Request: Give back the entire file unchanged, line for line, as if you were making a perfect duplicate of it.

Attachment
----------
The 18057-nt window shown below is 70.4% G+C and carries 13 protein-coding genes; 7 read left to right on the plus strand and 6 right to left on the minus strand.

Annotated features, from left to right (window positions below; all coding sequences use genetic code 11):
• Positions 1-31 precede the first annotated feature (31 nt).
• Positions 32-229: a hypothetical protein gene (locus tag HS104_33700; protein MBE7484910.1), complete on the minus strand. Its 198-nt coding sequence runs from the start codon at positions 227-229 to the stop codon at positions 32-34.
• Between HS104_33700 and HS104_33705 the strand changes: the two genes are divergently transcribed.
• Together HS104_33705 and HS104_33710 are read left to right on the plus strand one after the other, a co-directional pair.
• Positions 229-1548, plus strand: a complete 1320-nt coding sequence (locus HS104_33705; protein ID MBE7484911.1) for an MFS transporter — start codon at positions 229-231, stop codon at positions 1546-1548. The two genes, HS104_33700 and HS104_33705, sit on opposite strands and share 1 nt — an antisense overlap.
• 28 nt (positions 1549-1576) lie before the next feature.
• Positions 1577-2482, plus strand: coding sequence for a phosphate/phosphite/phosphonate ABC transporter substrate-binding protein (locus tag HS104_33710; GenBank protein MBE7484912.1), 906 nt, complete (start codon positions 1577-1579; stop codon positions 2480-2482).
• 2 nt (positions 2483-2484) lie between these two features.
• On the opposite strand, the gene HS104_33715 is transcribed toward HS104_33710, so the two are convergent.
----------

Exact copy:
The 18057-nt window shown below is 70.4% G+C and carries 13 protein-coding genes; 7 read left to right on the plus strand and 6 right to left on the minus strand.

Annotated features, from left to right (window positions below; all coding sequences use genetic code 11):
• Positions 1-31 precede the first annotated feature (31 nt).
• Positions 32-229: a hypothetical protein gene (locus tag HS104_33700; protein MBE7484910.1), complete on the minus strand. Its 198-nt coding sequence runs from the start codon at positions 227-229 to the stop codon at positions 32-34.
• Between HS104_33700 and HS104_33705 the strand changes: the two genes are divergently transcribed.
• Together HS104_33705 and HS104_33710 are read left to right on the plus strand one after the other, a co-directional pair.
• Positions 229-1548, plus strand: a complete 1320-nt coding sequence (locus HS104_33705; protein ID MBE7484911.1) for an MFS transporter — start codon at positions 229-231, stop codon at positions 1546-1548. The two genes, HS104_33700 and HS104_33705, sit on opposite strands and share 1 nt — an antisense overlap.
• 28 nt (positions 1549-1576) lie before the next feature.
• Positions 1577-2482, plus strand: coding sequence for a phosphate/phosphite/phosphonate ABC transporter substrate-binding protein (locus tag HS104_33710; GenBank protein MBE7484912.1), 906 nt, complete (start codon positions 1577-1579; stop codon positions 2480-2482).
• 2 nt (positions 2483-2484) lie between these two features.
• On the opposite strand, the gene HS104_33715 is transcribed toward HS104_33710, so the two are convergent.